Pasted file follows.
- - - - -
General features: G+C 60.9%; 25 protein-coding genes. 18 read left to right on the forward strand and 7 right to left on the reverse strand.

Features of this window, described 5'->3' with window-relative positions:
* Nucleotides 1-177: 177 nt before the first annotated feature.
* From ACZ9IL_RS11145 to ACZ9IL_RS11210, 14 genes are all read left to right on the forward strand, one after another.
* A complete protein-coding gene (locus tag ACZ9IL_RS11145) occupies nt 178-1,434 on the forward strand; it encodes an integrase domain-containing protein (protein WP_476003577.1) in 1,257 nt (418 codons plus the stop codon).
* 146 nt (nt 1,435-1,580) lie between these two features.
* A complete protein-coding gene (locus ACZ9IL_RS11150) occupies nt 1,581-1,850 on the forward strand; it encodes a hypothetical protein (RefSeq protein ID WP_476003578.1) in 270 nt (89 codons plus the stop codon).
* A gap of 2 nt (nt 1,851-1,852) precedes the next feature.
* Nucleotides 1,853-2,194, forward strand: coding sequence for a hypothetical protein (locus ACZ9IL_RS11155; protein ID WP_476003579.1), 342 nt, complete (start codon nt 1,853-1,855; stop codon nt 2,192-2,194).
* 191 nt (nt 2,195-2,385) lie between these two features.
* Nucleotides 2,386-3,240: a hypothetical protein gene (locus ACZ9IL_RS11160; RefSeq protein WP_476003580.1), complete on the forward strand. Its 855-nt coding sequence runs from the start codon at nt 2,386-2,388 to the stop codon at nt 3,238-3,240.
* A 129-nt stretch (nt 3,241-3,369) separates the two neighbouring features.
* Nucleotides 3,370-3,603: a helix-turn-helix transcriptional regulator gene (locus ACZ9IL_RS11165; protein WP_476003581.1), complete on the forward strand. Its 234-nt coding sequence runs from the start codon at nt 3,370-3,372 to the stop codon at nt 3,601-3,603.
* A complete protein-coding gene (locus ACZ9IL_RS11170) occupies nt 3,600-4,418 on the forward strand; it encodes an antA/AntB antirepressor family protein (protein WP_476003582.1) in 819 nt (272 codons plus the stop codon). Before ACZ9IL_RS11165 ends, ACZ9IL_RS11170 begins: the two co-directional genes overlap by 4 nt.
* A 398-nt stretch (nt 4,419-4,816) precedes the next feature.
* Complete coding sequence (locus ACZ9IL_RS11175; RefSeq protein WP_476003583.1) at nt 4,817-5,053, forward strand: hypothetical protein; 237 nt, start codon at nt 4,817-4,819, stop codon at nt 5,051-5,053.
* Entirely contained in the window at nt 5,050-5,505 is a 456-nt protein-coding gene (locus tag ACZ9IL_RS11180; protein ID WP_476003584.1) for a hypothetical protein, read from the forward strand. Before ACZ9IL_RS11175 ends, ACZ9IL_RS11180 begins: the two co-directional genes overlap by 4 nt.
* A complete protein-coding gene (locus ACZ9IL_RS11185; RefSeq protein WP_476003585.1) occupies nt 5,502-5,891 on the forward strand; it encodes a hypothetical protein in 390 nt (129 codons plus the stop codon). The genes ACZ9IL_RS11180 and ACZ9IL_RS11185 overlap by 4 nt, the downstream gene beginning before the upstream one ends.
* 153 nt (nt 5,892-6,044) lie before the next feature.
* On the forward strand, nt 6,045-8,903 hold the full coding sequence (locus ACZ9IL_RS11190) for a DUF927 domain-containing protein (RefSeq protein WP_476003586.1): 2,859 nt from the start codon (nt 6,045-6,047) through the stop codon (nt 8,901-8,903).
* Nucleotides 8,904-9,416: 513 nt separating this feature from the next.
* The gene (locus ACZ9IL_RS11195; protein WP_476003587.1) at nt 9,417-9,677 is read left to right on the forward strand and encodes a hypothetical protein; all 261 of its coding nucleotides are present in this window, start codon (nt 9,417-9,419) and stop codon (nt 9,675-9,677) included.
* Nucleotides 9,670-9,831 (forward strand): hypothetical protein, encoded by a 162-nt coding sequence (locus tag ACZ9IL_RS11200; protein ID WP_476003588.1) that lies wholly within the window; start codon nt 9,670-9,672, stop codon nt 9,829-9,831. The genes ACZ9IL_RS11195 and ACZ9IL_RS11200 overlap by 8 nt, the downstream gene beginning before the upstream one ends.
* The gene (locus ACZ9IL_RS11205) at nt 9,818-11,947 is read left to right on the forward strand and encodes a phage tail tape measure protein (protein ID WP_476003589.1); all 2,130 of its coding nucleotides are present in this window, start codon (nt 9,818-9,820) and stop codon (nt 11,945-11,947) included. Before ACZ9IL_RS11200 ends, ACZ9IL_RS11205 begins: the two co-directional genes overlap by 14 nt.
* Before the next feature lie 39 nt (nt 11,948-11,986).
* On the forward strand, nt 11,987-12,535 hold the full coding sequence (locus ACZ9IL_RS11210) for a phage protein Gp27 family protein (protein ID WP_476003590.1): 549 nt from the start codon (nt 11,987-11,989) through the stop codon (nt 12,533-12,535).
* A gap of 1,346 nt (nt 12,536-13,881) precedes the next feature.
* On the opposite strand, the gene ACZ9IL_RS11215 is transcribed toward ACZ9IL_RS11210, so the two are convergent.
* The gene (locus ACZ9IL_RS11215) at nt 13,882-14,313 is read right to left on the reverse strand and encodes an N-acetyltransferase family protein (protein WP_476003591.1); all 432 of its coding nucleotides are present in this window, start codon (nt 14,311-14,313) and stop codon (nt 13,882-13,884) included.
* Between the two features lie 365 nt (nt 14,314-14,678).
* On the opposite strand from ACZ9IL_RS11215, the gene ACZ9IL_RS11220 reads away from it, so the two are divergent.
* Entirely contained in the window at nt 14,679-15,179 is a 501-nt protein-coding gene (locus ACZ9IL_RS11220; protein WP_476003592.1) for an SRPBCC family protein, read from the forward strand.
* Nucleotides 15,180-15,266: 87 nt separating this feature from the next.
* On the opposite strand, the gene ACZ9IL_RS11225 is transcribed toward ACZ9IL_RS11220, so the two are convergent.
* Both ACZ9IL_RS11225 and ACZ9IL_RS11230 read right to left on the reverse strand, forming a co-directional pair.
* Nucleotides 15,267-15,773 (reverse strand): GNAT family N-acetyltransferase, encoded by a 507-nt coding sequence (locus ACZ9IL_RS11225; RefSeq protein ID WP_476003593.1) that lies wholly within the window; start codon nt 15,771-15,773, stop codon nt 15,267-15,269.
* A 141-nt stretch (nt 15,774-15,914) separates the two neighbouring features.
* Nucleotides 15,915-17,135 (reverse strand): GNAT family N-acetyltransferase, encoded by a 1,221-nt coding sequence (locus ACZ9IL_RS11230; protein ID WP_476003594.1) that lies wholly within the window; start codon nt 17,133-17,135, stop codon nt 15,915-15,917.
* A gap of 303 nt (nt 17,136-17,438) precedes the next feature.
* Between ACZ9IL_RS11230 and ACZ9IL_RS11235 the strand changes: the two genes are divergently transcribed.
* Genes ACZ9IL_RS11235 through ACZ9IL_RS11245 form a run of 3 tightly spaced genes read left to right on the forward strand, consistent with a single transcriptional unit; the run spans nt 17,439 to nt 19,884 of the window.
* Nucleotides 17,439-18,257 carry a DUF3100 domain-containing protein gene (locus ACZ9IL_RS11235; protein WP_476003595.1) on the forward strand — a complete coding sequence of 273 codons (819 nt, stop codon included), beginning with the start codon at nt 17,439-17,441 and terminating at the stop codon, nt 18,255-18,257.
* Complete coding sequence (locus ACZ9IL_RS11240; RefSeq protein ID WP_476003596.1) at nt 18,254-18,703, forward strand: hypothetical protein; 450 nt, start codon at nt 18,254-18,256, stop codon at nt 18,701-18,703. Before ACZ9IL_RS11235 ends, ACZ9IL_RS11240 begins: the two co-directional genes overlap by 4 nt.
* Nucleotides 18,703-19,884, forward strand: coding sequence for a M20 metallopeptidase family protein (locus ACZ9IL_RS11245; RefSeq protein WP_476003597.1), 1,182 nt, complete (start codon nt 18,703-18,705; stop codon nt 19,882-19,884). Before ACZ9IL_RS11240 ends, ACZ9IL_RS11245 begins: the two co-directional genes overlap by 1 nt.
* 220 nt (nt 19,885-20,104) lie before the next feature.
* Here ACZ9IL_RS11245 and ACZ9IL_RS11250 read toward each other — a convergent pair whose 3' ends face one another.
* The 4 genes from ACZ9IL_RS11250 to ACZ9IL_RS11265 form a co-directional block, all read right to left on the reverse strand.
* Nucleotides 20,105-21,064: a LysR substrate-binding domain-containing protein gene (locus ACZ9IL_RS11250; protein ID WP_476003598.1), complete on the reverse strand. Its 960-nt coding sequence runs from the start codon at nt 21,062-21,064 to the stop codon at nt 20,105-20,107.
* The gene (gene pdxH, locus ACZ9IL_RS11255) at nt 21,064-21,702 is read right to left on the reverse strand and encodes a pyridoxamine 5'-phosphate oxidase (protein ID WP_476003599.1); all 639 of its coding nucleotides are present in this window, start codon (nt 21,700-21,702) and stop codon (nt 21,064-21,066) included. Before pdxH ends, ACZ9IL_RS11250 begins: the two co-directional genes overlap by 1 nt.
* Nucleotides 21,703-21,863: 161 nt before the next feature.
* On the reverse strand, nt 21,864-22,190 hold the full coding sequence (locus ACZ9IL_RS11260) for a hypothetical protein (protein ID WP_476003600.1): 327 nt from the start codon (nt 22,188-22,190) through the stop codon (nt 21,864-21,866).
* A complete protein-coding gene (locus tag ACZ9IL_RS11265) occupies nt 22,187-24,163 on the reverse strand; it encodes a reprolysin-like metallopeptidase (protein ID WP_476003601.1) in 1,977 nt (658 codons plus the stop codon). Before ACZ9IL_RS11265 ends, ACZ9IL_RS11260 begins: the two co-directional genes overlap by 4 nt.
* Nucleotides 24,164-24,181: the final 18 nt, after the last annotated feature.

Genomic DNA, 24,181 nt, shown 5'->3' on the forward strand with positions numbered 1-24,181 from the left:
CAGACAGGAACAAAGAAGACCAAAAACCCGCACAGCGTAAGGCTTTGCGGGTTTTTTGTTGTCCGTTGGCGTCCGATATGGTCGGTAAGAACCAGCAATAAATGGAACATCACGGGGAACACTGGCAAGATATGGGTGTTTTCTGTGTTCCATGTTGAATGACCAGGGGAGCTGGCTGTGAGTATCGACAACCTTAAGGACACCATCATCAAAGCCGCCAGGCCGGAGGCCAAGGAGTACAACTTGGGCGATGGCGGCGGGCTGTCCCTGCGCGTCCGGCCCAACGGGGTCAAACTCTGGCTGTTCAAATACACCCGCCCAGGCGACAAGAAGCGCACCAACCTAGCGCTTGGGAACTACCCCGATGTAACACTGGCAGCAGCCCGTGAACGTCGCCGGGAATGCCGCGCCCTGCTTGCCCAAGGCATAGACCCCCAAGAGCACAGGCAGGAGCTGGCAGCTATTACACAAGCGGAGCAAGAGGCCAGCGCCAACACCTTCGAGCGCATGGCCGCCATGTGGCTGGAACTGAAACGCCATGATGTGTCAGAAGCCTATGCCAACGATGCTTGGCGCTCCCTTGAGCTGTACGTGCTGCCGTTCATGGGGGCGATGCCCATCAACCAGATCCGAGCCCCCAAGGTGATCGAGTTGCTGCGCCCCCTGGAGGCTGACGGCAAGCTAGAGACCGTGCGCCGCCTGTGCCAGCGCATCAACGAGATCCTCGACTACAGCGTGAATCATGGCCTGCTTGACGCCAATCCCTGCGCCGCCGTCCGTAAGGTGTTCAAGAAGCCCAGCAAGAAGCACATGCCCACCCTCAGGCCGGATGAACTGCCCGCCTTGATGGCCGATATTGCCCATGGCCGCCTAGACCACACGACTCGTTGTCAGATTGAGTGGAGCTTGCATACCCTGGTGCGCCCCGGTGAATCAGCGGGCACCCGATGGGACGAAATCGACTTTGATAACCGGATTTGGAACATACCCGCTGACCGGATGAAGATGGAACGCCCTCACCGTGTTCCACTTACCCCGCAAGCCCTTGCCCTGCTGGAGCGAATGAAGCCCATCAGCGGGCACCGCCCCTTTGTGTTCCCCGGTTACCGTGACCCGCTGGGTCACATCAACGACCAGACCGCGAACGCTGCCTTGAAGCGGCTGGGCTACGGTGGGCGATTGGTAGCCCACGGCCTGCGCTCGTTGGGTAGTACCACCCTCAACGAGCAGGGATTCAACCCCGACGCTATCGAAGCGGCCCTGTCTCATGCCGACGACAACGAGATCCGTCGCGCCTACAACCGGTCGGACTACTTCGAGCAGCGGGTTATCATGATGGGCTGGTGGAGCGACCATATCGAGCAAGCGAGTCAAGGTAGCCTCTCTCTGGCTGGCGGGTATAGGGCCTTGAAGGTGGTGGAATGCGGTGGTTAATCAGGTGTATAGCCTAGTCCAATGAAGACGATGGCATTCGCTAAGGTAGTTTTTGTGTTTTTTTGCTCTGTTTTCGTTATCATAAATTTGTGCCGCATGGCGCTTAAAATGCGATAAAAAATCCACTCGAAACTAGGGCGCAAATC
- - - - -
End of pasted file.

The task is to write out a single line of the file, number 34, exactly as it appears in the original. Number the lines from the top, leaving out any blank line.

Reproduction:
* On the opposite strand, the gene ACZ9IL_RS11225 is transcribed toward ACZ9IL_RS11220, so the two are convergent.